The regions most affected by excessive El Niño–related rainfall included 1) the eastern half of the tropical Pacific, including western Ecuador and northwestern Peru, which experienced significant flooding and mudslides; 2) southeastern South America, where substantial flooding was also observed; and 3) California and much of the central and southern United States during January–March, and the central United States during April–June.

El Niño–related rainfall deficits during 1998 included 1) Indonesia and portions of northern Australia; 2) the Amazon Basin, in association with a substantially weaker-than-normal South American monsoon circulation; 3) Mexico, which experienced extreme drought throughout the El Niño episode; and 4) the Gulf Coast states of the United States, which experienced extreme drought during April–June 1998. The El Niño also contributed to extreme warmth across North America during January–May.

The primary La Niña–related precipitation anomalies included 1) increased rainfall across Indonesia, and a nearly complete disappearance of rainfall across the east-central equatorial Pacific; 2) above-normal rains across northwestern, eastern, and northern Australia; 3) increased monsoon rains across central America and Mexico during October–December; and 4) dryness across equatorial eastern Africa.

The active 1998 North Atlantic hurricane season featured 14 named storms (9 of which became hurricanes) and the strongest October hurricane (Mitch) in the historical record. In Honduras and Nicaragua extreme flooding and mudslides associated with Hurricane Mitch claimed more than 11 000 lives. During the peak of activity in August–September, the vertical wind shear across the western Atlantic, along with both the structure and location of the African easterly jet, were typical of other active seasons.

Other regional aspects of the short-term climate included 1) record rainfall and massive flooding in the Yangtze River Basin of central China during June–July; 2) a drier and shorter-than-normal 1997/98 rainy season in southern Africa; 3) above-normal rains across the northern section of the African Sahel during June–September 1998; and 4) a continuation of record warmth across Canada during June–November.

Global annual mean surface temperatures during 1998 for land and marine areas were 0.56°C above the 1961–90 base period means. This record warmth surpasses the previous highest anomaly of +0.43°C set in 1997. Record warmth was also observed in the global Tropics and Northern Hemisphere extratropics during the year, and is partly linked to the strong El Nino conditions during January–early May.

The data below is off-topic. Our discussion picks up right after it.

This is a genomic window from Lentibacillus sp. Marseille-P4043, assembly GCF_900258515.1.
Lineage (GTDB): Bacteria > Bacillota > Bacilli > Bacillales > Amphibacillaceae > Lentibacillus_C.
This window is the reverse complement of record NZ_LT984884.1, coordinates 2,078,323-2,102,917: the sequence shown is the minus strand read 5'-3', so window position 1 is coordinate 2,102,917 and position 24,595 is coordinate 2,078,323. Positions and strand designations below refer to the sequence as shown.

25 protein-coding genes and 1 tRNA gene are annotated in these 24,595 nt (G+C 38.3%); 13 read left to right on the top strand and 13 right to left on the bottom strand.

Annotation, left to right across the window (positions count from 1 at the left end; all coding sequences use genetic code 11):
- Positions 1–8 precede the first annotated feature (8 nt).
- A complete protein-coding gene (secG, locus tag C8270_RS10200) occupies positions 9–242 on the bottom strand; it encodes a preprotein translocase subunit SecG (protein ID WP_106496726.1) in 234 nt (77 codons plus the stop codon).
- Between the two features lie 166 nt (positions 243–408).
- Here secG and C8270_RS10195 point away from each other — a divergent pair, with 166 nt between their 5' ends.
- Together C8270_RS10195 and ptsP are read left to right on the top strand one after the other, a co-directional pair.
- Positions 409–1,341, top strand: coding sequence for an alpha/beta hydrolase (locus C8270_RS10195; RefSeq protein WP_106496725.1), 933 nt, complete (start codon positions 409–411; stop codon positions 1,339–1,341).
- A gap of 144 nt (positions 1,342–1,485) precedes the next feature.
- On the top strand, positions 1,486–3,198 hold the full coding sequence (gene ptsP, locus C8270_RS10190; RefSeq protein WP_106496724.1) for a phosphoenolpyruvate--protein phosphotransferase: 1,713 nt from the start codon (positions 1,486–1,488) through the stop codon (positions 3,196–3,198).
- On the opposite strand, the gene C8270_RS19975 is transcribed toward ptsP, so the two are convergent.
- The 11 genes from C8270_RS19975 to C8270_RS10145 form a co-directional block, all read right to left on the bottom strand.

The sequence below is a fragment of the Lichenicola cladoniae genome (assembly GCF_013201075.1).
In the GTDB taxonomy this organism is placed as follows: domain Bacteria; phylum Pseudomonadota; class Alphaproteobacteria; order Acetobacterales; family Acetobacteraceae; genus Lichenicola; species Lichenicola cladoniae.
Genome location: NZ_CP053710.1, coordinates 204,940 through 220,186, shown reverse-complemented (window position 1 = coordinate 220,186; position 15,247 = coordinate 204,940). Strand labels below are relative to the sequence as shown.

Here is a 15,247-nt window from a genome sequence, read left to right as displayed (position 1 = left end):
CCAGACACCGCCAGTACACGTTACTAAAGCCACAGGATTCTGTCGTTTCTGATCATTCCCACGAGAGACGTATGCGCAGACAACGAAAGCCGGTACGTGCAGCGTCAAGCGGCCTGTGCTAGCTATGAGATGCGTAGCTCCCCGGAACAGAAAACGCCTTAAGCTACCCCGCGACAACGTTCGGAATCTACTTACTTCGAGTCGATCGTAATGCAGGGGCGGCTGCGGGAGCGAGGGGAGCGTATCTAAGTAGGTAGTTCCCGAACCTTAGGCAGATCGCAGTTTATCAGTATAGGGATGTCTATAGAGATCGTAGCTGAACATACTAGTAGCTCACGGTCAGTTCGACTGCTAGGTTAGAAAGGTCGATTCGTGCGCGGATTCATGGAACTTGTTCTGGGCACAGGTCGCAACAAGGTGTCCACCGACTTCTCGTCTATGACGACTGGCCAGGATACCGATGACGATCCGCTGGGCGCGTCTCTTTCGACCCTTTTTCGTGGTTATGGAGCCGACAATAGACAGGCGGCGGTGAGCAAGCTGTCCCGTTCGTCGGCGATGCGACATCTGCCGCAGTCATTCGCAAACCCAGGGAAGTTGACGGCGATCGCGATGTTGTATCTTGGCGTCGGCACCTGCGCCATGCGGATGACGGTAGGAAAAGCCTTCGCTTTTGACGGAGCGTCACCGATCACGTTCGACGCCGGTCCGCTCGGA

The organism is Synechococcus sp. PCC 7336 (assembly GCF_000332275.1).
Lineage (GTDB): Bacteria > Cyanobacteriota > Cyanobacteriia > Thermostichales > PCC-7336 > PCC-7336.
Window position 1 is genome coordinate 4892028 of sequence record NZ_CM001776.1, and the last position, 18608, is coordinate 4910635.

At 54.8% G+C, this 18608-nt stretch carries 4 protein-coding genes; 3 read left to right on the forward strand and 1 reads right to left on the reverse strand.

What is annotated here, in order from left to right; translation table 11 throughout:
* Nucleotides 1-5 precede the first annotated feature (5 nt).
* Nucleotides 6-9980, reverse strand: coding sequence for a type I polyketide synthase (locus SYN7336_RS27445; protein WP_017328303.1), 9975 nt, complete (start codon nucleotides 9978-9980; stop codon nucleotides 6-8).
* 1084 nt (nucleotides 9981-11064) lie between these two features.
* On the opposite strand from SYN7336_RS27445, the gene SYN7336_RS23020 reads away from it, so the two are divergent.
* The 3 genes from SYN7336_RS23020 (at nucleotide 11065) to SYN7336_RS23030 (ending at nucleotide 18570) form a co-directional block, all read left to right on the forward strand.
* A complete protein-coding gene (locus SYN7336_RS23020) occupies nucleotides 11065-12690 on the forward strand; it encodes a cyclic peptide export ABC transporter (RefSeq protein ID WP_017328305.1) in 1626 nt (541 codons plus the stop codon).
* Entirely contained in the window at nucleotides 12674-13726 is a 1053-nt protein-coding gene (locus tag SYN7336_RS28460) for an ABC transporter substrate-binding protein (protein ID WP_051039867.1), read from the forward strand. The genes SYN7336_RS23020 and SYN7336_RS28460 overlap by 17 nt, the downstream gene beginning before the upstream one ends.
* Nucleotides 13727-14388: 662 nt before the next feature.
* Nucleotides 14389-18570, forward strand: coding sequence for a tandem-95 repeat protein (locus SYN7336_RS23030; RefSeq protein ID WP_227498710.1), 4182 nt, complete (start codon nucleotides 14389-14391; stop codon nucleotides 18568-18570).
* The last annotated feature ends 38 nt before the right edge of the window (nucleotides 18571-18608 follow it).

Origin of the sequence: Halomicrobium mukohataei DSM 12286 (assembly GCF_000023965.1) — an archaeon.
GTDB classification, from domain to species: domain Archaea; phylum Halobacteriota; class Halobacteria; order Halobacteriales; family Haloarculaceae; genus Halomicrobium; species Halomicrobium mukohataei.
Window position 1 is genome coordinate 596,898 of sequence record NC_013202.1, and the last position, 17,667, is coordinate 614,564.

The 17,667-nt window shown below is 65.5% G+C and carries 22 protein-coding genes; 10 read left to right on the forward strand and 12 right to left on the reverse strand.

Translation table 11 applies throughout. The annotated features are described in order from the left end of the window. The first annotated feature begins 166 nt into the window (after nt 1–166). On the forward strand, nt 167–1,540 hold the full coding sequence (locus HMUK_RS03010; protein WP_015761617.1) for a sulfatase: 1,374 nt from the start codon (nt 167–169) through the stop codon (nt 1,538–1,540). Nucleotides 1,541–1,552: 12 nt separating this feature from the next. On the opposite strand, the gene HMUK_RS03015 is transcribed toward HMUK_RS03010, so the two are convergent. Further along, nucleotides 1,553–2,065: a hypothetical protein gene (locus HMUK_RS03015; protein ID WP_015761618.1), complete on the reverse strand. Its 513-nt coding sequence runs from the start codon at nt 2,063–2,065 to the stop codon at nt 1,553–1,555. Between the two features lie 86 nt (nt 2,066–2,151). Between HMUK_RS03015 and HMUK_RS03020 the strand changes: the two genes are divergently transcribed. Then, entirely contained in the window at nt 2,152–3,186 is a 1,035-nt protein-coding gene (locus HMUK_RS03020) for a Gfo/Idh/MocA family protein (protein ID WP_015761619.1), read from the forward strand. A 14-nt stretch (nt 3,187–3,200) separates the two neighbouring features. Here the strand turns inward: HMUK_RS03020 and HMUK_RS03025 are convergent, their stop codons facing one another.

Full access
Michael M. Bell, Robert A. Ballard, Mark Bauman, Annette M. Foerster, Andrew Frambach, Karen A. Kosiba, Wen-Chau Lee, Shannon L. Rees, and Joshua Wurman


A National Science Foundation sponsored educational deployment of a Doppler on Wheels radar called the Hawaiian Educational Radar Opportunity (HERO) was conducted on O‘ahu from 21 October to 13 November 2013. This was the first-ever deployment of a polarimetric X-band (3 cm) research radar in Hawaii. A unique fine-resolution radar and radiosonde dataset was collected during 16 intensive observing periods through a collaborative effort between University of Hawai‘i at Mānoa undergraduate and graduate students and the National Weather Service’s Weather Forecast Office in Honolulu. HERO was the field component of MET 628 “Radar Meteorology,” with 12 enrolled graduate students who collected and analyzed the data as part of the course. Extensive community outreach was conducted, including participation in a School of Ocean and Earth Science and Technology open house event with over 7,500 visitors from local K–12 schools and the public. An overview of the HERO project and highlights of some interesting tropical rain and cloud observations are described. Phenomena observed by the radar include cumulus clouds, trade wind showers, deep convective thunderstorms, and a widespread heavy rain event associated with a cold frontal passage. Detailed cloud and precipitation structures and their interactions with O‘ahu terrain, unique dual-polarization signatures, and the implications for the dynamics and microphysics of tropical convection are presented.

Full access
Philip J. Klotzbach, Carl J. Schreck III, Gilbert P. Compo, Steven G. Bowen, Ethan J. Gibney, Eric C. J. Oliver, and Michael M. Bell